6. Winston Churchill
Known as a fine orator in life, the Prime Minister who led Britain during the Second World War produced many written words to inspire; he also said many words that have become famous. This is a prime example of his use of parallel structure in a sentence: “The inherent vice of capitalism is the unequal sharing of blessing; the inherent virtue of socialism is the equal sharing of miseries.” Here he is drawing comparisons between the unfairness rife in both socialism and in capitalism ‘ admitting that neither system is perfect.
7. The Bible
Antithetical parallelism is defined as contrasting two parts of a sentence: if you do A, then X will happen; but if you do B then Y will happen’. There are many good examples of this type of sentence within the Bible for example. The most often quoted phrase is Psalm 34:10. It goes: ‘The young lions lack and suffer hunger; but those who seek the LORD shall not lack any good thing.’ The point is to clarify two exact opposites of action and inaction.
8. Martin Luther King
Considered a great orator and adopting the method of parallelism succinctly, some confusion exists over whether ‘I have a dream’ is parallel structure. In isolation as a sentence that is most often quoated, it is not. Yet the Reverend goes on to repeat the phrase throughout his entire speech. ‘I have a dream that one day this nation will rise up’¦ I have a dream that one day on the red hills of Georgia’¦ I have a dream that one day even the state of Mississippi’¦’ and the speech carries on in this vain making it one of the longest and most famous examples of parallelism.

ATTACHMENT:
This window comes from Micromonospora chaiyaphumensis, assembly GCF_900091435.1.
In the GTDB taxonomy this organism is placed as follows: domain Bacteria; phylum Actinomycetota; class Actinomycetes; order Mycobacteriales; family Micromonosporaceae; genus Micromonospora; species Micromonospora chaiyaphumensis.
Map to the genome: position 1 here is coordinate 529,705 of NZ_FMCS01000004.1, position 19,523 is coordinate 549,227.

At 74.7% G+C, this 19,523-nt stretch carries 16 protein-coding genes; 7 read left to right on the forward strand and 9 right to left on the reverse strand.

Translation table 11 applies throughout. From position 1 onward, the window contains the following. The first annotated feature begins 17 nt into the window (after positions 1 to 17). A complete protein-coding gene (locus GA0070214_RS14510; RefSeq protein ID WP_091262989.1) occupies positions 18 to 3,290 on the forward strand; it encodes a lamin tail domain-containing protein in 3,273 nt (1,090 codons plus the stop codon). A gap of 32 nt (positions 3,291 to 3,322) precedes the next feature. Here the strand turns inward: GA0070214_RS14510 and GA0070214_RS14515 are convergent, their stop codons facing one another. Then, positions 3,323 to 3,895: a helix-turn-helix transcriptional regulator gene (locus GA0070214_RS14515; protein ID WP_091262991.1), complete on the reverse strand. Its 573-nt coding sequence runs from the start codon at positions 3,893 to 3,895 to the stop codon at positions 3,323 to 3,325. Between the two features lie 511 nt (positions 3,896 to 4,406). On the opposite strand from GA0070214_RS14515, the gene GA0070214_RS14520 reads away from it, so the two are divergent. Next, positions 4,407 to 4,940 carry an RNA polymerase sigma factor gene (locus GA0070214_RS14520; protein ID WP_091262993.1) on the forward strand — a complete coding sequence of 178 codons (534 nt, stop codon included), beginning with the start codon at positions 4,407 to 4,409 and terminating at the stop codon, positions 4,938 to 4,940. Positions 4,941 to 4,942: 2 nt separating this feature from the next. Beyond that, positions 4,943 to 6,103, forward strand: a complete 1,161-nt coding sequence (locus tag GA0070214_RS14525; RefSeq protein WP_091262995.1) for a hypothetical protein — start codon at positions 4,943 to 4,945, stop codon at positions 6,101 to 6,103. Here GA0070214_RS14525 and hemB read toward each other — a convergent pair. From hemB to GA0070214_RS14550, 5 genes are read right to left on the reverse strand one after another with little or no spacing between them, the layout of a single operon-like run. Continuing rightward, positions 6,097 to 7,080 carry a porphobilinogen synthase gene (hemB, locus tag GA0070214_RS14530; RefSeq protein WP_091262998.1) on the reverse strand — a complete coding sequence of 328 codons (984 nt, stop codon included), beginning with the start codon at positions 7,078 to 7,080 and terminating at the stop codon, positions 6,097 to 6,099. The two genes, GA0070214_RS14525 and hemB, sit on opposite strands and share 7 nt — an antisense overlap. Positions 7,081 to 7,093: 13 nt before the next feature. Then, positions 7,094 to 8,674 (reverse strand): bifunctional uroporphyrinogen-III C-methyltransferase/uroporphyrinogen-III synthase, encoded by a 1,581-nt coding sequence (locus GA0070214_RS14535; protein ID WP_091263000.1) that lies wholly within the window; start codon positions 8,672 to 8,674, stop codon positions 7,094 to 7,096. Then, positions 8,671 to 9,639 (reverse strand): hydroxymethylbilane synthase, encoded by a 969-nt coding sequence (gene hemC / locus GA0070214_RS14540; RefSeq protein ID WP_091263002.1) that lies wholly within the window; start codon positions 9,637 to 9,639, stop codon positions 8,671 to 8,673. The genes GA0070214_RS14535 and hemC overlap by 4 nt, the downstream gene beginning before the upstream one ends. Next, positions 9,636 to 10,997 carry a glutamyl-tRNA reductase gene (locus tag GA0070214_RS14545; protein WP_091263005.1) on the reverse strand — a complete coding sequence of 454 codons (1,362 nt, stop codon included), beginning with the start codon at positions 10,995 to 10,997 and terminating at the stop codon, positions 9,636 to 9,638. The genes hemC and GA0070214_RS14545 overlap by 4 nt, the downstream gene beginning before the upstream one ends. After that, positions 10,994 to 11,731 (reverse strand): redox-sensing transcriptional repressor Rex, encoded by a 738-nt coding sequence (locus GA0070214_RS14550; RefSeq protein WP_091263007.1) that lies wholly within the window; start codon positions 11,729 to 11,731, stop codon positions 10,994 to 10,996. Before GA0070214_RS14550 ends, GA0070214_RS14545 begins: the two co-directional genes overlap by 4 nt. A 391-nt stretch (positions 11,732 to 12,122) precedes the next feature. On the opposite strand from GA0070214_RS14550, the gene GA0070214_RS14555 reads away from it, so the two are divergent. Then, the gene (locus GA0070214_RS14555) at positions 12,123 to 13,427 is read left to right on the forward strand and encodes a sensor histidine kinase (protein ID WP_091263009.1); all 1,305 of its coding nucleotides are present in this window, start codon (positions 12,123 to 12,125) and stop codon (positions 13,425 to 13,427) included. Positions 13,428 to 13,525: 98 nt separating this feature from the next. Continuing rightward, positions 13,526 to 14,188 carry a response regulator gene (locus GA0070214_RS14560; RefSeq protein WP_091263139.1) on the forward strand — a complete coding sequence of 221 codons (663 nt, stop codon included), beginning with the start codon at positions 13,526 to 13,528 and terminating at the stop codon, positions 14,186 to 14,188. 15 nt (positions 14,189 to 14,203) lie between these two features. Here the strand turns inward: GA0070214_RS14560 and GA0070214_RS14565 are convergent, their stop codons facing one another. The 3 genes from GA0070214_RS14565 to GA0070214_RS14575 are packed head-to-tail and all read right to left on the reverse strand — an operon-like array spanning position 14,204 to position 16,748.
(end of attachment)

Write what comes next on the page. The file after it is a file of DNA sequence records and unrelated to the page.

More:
9. Eleanor Roosevelt
In an observation that applies today to our age of celebrity culture, the famously outspoken First Lady delivered a short and succinct statement on what people think and talk about. ‘Great minds discuss ideas. Average minds discuss events. Small minds discuss people.’ Though she is grading groups of people by intellect, each set of people is assigned a generalised point so that a comparison may be made ‘ hence the parallelism in drawing ‘A does X, B does Y and C does Z’.
10. Charles Dickens
The prolific English Victorian writer used parallelism in of his most famous novels: ‘It was the best of times, it was the worst of times, it was the age of wisdom, it was the age of foolishness, it was the epoch of belief, it was the epoch of incredulity, it was the season of Light, it was the season of Darkness, it was the spring of hope, it was the winter of despair.’ What makes it a parallelism is the persistent comparisons on a theme.
To finish on an example of parallel structure: Parallelism is used as an effective literary and rhetorical device to effectively convey an importance, explain an idea and to draw a comparison. It makes the listen sit up and take note. It is effective because it often appears to reel off a list and lists stick easily in the mind.